James Mosely v. Pacific Specialty Insurance Company

August 03, 2020

(Question of Fact As To Whether Coverage Afforded by Homeowners’ Policy Was Substantially Equivalent to Insurance Code Section 2071 Required Reversal of Summary Judgment)

(Question of Fact As To Whether Coverage Afforded by Homeowners’ Policy Was Substantially Equivalent to Insurance Code Section 2071 Required Reversal of Summary Judgment)

(August 2020) - In Mosley v. Pacific Specialty Ins. Co., 49 Cal. App.5th 417 (May 26, 2020), the California Fourth District Court of Appeal reversed the trial court’s entry of summary judgment in favor of Pacific Specialty Insurance Company (“PSIC”) based on a plant exclusion in a homeowners’ policy with respect to a fire loss sustained by a home owned by James and Maria Mosley (the “Mosleys”). The loss was caused by an electrical overload created when the tenant living in the home rigged an electrical hook up to steal power from a main utility line for the purpose of growing marijuana plants in the attic of the home. The Mosleys did not know that the tenant was growing marijuana in the home and were not aware of the illegal power hook up. 

The Mosleys tendered the fire loss to PSIC. In response, PSIC denied coverage of the claim based on the following exclusion:

“We do not insure for loss resulting from any manufacturing, production or operation, engaged in: 1. The growing of plants; or 2. The manufacture, production, operation or processing of chemical, biological, animal or plant materials.”

Thereafter, the Mosleys filed a complaint for breach of contract and bad faith against PSIC for denying their fire loss claim. The Mosleys argued that PSIC’s coverage denial violated Insurance Code section 2070 as the plant exclusion resulted in less fire loss coverage than required by Insurance Code section 2071. In response, PSIC argued that section 2071 allows for exclusions for liability that occur from a hazard increased by any means within the control or knowledge of the insured. According to PSIC, the tenant’s marijuana growing was within the Mosleys’ control, such that the plant exclusion did not reduce the amount of coverage afforded by the PSIC policy. Subsequently, the parties filed cross motions for summary judgment regarding the fire loss claim. The trial court granted PSIC’s motion and denied the Mosleys’ motion. As such, judgment was entered in favor of PSIC.

In reversing the trial court’s decision, the Court of Appeal found that the exclusion barred coverage of the fire loss claim, but there was a question of fact relative to whether such exclusion operated to reduce the coverage afforded by the PSIC policy in violation of section 2071. The Court of Appeal reasoned in part as follows:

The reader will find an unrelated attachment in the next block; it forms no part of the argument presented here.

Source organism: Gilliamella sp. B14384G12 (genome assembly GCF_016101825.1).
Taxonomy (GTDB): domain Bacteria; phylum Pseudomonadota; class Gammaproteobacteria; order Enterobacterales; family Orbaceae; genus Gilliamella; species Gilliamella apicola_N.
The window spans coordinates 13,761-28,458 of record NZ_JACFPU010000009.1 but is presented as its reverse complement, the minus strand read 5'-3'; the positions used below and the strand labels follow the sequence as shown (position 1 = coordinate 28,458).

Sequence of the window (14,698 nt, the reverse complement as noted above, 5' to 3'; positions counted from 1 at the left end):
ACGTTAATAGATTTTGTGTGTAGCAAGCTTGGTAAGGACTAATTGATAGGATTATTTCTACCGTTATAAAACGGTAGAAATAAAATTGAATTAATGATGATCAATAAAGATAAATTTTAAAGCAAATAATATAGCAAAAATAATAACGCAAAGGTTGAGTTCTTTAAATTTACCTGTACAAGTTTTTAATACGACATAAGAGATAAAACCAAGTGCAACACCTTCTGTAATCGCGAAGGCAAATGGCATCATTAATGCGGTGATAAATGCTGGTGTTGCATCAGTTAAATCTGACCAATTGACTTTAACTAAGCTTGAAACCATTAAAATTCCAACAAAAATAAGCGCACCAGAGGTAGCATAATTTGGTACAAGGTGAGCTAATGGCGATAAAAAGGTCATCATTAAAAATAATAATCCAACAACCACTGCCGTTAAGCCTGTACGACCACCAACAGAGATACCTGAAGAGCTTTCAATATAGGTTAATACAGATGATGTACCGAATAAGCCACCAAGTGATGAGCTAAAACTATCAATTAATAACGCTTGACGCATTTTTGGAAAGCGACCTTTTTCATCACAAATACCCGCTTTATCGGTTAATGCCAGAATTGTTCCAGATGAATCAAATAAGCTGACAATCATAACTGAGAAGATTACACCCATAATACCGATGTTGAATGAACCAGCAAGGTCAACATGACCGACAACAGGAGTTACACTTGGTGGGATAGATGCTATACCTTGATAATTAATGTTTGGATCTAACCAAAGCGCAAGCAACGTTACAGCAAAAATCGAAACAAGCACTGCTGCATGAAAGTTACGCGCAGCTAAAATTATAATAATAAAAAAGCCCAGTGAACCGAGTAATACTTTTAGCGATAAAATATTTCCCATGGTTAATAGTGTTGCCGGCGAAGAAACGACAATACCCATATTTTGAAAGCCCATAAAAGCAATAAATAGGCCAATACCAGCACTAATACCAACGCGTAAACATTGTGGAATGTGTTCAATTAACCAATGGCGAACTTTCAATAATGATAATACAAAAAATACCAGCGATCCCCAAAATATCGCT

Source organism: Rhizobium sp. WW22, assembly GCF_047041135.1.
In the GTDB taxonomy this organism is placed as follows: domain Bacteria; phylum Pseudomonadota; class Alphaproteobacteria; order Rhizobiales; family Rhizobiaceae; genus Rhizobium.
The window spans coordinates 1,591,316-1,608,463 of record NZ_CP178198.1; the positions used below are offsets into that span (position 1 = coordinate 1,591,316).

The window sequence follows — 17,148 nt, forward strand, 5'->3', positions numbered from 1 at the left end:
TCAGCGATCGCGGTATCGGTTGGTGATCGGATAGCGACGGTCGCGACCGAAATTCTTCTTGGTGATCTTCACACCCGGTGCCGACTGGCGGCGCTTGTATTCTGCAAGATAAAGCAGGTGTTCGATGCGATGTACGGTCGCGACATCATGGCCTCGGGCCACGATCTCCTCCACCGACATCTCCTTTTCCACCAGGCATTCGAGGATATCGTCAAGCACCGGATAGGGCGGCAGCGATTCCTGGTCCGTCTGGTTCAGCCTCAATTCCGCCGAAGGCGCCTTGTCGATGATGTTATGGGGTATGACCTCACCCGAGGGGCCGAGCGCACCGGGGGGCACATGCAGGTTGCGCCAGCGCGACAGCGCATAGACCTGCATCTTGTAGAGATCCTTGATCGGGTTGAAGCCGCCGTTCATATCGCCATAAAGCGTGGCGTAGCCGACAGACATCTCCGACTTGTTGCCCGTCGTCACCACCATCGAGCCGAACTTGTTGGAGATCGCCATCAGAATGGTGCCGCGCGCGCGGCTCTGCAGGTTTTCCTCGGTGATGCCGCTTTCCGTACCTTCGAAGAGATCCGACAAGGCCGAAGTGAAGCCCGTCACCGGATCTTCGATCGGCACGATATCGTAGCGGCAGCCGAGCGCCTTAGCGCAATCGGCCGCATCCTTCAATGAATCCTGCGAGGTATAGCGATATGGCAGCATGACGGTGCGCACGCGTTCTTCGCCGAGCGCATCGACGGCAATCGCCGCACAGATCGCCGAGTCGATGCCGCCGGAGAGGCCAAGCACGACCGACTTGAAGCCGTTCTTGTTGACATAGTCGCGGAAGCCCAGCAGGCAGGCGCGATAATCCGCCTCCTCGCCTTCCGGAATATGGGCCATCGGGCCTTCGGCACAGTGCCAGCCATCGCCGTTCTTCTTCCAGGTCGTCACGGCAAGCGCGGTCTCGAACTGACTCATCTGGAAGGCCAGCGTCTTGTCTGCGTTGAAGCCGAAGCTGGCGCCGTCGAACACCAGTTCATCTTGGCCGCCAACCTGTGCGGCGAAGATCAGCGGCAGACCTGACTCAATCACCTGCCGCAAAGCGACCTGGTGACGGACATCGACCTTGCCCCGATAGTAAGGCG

We interpret these authorities to stand for the proposition that an insured increases a hazard “within its control” only if the insured is aware of the hazard or reasonably could have discovered it through exercising ordinary care or diligence. PSIC does not cite, and we cannot locate, any authority that suggests a landlord – insured is strictly liable for a hazard created by the insured’s tenant even if the insured is unaware of the hazard.

It is undisputed the Mosleys did not know about Lopez’s marijuana growing operation or his altering the property’s electrical system. There is likewise no evidence as to whether the Mosleys could have discovered Lopez’s marijuana growing operation “by exercising ordinary care or diligence.” On this record, we believe whether Lopez’s conduct was ‘within the control” of the Mosleys is a fact issue for the jury to decide because the record is silent as to what, if anything, the Mosleys reasonably could have done to prevent or discover Lopez’s marijuana growing operation. (See, Hodge v. Travelers Fire Ins. Co. (1951) 16 N.J. Super. 258, 263 [84 A.2d 552] [“t has been recognized that where the evidence presents a factual issue as to the landlord’s knowledge and exercise of care it should be submitted to the jury for its determination.”]; Schaffer, supra, 235 N.W. at p. 620; see Trutanich, 858 P.2d at p. 1338 [“[T]here is no evidence from which the jury could find that defendant in fact knew of that hazard, or that by exercising ordinary care or diligence he should have known that someone other that [the insured’s tenant] would cook methamphetamine in the house.”].) Further, the trial court did not consider the issue, but instead apparently accepted PSIC’s erroneous argument that Lopez’s conduct was within the Mosleys’ control simply because he was their tenant.

To the extent PSIC’s interpretation of the Policy renders the Mosleys strictly liable for Lopez’s conduct, the Policy is void under section 2071. By holding the Mosleys responsible for the damage Lopez caused, irrespective of the Mosleys’ knowledge of his conduct or their responsibility for it, the Policy subjects the Mosleys to increased liability – and less favorable coverage that is not “substantially equivalent” to coverage provided under section 2071 (§ 2070).

In addition, the Court of Appeal affirmed the trial court’s entry of judgment in favor of PSIC in connection with the Mosleys’ cause of action for bad faith. Specifically, because there is no clear and controlling California law on the issue of an increased hazard as referred to in section 2071, the Court of Appeal held that PSIC acted reasonably in denying the Mosleys’ claim.